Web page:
Dowell: Whatever happened to Dennis the Menace?
Published 10:00 am Wednesday, April 26, 2017
Remember the Dennis the Menace television show starring Jay North, as the irreverent Dennis Mitchell, and of course, Joseph Kearns, as Mr. Wilson? Well. He discovered what most of us learn in life and that is, nothing remains the same – time and age bring about a change.
The show which aired in the late 1950’s was a favorite among Americans who anxiously awaited each Sunday to discover the antics Dennis would use in annoying their neighbor, Mr. Wilson. The show preceded the just as popular Ed Sullivan Show for several seasons. Sponsored by Kellogg, the show, during its peak, was highly acclaimed and made CBS a ton of money. Jay North, earlier during the life of the show only made $200 per episode, but later, because of his being a hit with advertisers and the public, his salary was quickly raised to $3,500 per episode.
As popular as the show was, however, CBS was forced to cancel Dennis the Menace in 1963 because of falling ratings. North had turned 11, and had outgrown the role associated with his character.
After the cancellation of the show North went on to secure other acting roles, but none brought the respect and prominence he had achieved with Dennis the Menace. He was unable to secure the parts he really wanted because he felt he had been typecast by his role in the comedy show.
Although it appeared that North enjoyed attention lavished on him as an actor, he was also an unhappy child. He did not the rigorous schedules which left him very little time to really enjoy growing up as a child and playing with friends his age. His aunt, who was also his mother’s sister, totally controlled his life during the Dennis the Menace years.
Frustrated with finally realizing that he would probably never become popular as an actor again, his life began to spiral downward, culminating with near tragic consequences.
Jay North’s spiral was almost similar to that of child actors in another popular NBC program of the late 1970s and early 1980s, called Diff’rent Strokes. The show was about the funny trials and occasional tribulations of a white man having adopted two black young boys after their mother dies. Both of the young actors, including their female co-star, suffered immeasurable tragedies after transitioning into adult life. Most of it associated with defining a life after the popular television series.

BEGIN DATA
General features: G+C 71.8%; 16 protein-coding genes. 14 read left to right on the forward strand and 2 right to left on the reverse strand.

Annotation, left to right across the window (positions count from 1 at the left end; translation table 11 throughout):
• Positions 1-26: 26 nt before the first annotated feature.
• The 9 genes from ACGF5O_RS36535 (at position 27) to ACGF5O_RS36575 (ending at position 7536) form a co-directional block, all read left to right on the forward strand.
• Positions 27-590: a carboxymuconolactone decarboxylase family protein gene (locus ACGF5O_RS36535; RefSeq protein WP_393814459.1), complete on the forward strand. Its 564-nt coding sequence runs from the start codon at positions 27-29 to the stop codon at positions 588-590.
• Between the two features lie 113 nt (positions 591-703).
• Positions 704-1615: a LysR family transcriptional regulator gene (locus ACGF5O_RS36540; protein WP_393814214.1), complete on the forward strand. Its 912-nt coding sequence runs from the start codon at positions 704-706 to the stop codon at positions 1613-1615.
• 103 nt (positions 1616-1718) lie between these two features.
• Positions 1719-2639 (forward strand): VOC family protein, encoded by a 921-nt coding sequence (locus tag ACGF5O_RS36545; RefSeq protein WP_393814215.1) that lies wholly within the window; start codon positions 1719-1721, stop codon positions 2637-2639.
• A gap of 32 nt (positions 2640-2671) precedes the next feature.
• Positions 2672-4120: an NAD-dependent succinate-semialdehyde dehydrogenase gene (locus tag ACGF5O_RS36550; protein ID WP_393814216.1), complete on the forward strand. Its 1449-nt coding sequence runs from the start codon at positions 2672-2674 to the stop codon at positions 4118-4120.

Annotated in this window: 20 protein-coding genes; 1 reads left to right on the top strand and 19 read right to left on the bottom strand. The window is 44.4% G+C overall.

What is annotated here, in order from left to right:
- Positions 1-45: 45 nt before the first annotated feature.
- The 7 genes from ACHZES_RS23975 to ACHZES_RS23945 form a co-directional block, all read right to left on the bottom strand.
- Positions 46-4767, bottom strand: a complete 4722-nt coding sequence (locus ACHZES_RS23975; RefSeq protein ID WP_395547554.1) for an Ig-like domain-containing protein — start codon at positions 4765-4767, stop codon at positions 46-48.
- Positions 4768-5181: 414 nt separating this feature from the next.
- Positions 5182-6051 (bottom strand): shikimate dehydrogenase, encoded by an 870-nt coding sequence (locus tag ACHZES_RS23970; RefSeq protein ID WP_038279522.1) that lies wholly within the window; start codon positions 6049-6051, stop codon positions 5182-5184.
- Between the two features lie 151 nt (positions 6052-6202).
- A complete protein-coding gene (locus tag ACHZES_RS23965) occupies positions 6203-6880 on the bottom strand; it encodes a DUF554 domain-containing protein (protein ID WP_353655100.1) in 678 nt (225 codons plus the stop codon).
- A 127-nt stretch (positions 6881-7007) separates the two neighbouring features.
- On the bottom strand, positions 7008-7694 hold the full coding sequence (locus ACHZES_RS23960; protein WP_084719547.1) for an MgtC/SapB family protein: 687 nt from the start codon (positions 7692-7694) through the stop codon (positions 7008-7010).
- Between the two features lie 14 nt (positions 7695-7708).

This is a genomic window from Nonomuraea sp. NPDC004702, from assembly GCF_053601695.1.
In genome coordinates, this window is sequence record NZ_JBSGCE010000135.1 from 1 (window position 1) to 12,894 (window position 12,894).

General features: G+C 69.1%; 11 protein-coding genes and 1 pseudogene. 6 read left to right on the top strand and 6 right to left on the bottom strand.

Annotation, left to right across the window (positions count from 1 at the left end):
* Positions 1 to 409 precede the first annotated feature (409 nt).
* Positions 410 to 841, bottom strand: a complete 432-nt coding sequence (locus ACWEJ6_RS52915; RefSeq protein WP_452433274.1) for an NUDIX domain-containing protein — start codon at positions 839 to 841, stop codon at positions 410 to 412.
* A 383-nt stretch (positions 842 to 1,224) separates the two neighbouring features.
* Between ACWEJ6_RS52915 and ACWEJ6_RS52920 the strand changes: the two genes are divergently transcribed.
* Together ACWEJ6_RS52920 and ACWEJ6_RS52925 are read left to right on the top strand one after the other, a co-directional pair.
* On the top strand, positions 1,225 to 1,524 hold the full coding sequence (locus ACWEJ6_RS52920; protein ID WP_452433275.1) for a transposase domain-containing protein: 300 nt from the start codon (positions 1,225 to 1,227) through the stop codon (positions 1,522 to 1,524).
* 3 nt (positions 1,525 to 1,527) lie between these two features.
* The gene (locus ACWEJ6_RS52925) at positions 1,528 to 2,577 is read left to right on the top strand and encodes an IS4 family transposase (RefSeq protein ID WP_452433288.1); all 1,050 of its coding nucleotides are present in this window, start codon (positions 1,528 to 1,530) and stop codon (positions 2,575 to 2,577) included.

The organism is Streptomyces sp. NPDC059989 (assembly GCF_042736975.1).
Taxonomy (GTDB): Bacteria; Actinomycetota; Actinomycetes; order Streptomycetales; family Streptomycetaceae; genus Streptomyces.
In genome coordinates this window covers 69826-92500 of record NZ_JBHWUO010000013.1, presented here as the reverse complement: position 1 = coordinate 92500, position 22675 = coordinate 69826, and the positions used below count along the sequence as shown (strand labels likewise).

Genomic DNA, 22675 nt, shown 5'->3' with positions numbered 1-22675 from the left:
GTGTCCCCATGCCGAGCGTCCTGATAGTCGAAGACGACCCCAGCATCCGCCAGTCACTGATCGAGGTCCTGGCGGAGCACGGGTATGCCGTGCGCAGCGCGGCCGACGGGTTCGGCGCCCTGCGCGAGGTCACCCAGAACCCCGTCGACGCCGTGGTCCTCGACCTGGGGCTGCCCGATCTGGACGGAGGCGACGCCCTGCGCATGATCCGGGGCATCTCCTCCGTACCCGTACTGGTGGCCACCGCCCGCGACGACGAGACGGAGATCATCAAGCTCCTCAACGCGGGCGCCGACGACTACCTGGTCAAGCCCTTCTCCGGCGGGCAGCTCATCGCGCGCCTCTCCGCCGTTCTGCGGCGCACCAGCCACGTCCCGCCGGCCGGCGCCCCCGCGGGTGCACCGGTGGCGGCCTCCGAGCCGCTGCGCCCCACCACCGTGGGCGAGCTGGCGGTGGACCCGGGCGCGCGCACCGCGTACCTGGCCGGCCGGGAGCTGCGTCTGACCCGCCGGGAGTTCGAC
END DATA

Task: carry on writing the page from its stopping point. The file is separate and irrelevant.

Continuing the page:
Gary Coleman, the star of the program made more than $18 million dollars during the run of the program but became embittered that he was not able to find satisfactory work as an adult. The person who played his brother in Diff’rent Strokes battled cocaine abuse and was charged, but later acquitted, of murder. Their co-star became involved in the pornography industry and also battled drug addiction, which probably contributed to her taking her own life in 1999.
After two failed marriages, an inability in securing satisfactory work as an adult, Jay North becomes fascinated and enamored of serial killers such as John Wayne Gacy and Ted Bundy. It is alleged that he even talked with close friends about his desire in actually becoming a serial killer. In fact, in 1986, North read for the role depicting Ted Bundy, called the Deliberate Stranger, but lost the role to popular actor Mark Harmon.
It was his third wife who seemed to assist North in achieving stability in his life. He moved to Florida with her to live and ultimately came to grips with the abuse he had suffered from his aunt and uncle that conceivably caused his myriad of problems as an adult.
In one interview he was quoted as saying “I’m finally starting a new life and burying Dennis Mitchell. I need very badly to again be Jay North – whoever that is.”
Dr. Glenn Dowell is an author and columnist who currently lives in Jonesboro. He has been a guest speaker on major college campuses , including having appeared on TV programs such as the Oprah Winfrey Show. He may be reached at email@example.com